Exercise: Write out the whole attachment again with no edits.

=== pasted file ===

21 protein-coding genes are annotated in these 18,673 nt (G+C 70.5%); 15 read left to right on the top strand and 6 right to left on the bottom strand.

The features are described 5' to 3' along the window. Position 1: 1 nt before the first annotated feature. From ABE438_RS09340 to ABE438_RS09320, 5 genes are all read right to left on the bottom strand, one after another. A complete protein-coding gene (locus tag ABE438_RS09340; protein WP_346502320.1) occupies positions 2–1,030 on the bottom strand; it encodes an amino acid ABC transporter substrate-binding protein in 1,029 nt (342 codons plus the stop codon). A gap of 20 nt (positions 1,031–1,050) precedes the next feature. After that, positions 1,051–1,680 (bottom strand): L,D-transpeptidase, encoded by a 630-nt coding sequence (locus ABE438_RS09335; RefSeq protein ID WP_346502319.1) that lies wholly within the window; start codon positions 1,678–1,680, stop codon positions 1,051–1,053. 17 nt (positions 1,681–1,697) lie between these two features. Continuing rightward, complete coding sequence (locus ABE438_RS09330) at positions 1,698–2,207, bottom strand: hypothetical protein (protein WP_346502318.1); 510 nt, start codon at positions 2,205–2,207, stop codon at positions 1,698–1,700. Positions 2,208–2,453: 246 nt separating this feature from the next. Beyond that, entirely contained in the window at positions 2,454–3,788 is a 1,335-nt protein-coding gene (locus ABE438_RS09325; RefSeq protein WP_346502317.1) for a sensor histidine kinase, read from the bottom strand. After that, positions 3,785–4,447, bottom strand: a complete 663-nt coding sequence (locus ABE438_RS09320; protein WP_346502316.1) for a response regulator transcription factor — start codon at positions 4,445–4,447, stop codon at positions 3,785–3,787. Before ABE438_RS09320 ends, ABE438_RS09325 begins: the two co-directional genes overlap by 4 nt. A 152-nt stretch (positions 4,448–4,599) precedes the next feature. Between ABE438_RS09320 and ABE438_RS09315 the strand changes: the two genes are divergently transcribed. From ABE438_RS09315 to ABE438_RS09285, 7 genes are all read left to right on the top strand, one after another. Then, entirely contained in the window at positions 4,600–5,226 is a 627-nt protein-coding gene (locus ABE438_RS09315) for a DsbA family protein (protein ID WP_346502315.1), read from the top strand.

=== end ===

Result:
21 protein-coding genes are annotated in these 18,673 nt (G+C 70.5%); 15 read left to right on the top strand and 6 right to left on the bottom strand.

The features are described 5' to 3' along the window. Position 1: 1 nt before the first annotated feature. From ABE438_RS09340 to ABE438_RS09320, 5 genes are all read right to left on the bottom strand, one after another. A complete protein-coding gene (locus tag ABE438_RS09340; protein WP_346502320.1) occupies positions 2–1,030 on the bottom strand; it encodes an amino acid ABC transporter substrate-binding protein in 1,029 nt (342 codons plus the stop codon). A gap of 20 nt (positions 1,031–1,050) precedes the next feature. After that, positions 1,051–1,680 (bottom strand): L,D-transpeptidase, encoded by a 630-nt coding sequence (locus ABE438_RS09335; RefSeq protein ID WP_346502319.1) that lies wholly within the window; start codon positions 1,678–1,680, stop codon positions 1,051–1,053. 17 nt (positions 1,681–1,697) lie between these two features. Continuing rightward, complete coding sequence (locus ABE438_RS09330) at positions 1,698–2,207, bottom strand: hypothetical protein (protein WP_346502318.1); 510 nt, start codon at positions 2,205–2,207, stop codon at positions 1,698–1,700. Positions 2,208–2,453: 246 nt separating this feature from the next. Beyond that, entirely contained in the window at positions 2,454–3,788 is a 1,335-nt protein-coding gene (locus ABE438_RS09325; RefSeq protein WP_346502317.1) for a sensor histidine kinase, read from the bottom strand. After that, positions 3,785–4,447, bottom strand: a complete 663-nt coding sequence (locus ABE438_RS09320; protein WP_346502316.1) for a response regulator transcription factor — start codon at positions 4,445–4,447, stop codon at positions 3,785–3,787. Before ABE438_RS09320 ends, ABE438_RS09325 begins: the two co-directional genes overlap by 4 nt. A 152-nt stretch (positions 4,448–4,599) precedes the next feature. Between ABE438_RS09320 and ABE438_RS09315 the strand changes: the two genes are divergently transcribed. From ABE438_RS09315 to ABE438_RS09285, 7 genes are all read left to right on the top strand, one after another. Then, entirely contained in the window at positions 4,600–5,226 is a 627-nt protein-coding gene (locus ABE438_RS09315) for a DsbA family protein (protein ID WP_346502315.1), read from the top strand.